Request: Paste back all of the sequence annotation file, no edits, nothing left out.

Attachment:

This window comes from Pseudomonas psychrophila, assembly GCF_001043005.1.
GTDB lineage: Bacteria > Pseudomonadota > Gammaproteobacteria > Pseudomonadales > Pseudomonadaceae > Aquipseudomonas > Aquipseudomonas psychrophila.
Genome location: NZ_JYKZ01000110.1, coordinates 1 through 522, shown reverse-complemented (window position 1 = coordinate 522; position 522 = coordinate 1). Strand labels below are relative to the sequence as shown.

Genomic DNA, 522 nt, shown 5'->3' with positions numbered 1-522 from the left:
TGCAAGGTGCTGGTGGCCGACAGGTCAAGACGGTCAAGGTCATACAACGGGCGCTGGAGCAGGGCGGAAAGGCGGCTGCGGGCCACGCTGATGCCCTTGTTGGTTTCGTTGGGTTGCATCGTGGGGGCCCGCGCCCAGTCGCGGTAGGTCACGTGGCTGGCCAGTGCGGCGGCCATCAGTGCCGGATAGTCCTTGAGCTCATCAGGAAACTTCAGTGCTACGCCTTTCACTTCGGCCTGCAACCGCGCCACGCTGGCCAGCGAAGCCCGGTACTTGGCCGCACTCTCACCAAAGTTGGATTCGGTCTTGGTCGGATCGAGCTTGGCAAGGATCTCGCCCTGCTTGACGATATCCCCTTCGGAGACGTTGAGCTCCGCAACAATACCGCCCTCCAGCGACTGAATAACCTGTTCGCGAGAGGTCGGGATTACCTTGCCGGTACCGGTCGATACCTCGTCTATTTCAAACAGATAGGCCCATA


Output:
This window comes from Pseudomonas psychrophila, assembly GCF_001043005.1.
GTDB lineage: Bacteria > Pseudomonadota > Gammaproteobacteria > Pseudomonadales > Pseudomonadaceae > Aquipseudomonas > Aquipseudomonas psychrophila.
Genome location: NZ_JYKZ01000110.1, coordinates 1 through 522, shown reverse-complemented (window position 1 = coordinate 522; position 522 = coordinate 1). Strand labels below are relative to the sequence as shown.

Genomic DNA, 522 nt, shown 5'->3' with positions numbered 1-522 from the left:
TGCAAGGTGCTGGTGGCCGACAGGTCAAGACGGTCAAGGTCATACAACGGGCGCTGGAGCAGGGCGGAAAGGCGGCTGCGGGCCACGCTGATGCCCTTGTTGGTTTCGTTGGGTTGCATCGTGGGGGCCCGCGCCCAGTCGCGGTAGGTCACGTGGCTGGCCAGTGCGGCGGCCATCAGTGCCGGATAGTCCTTGAGCTCATCAGGAAACTTCAGTGCTACGCCTTTCACTTCGGCCTGCAACCGCGCCACGCTGGCCAGCGAAGCCCGGTACTTGGCCGCACTCTCACCAAAGTTGGATTCGGTCTTGGTCGGATCGAGCTTGGCAAGGATCTCGCCCTGCTTGACGATATCCCCTTCGGAGACGTTGAGCTCCGCAACAATACCGCCCTCCAGCGACTGAATAACCTGTTCGCGAGAGGTCGGGATTACCTTGCCGGTACCGGTCGATACCTCGTCTATTTCAAACAGATAGGCCCATA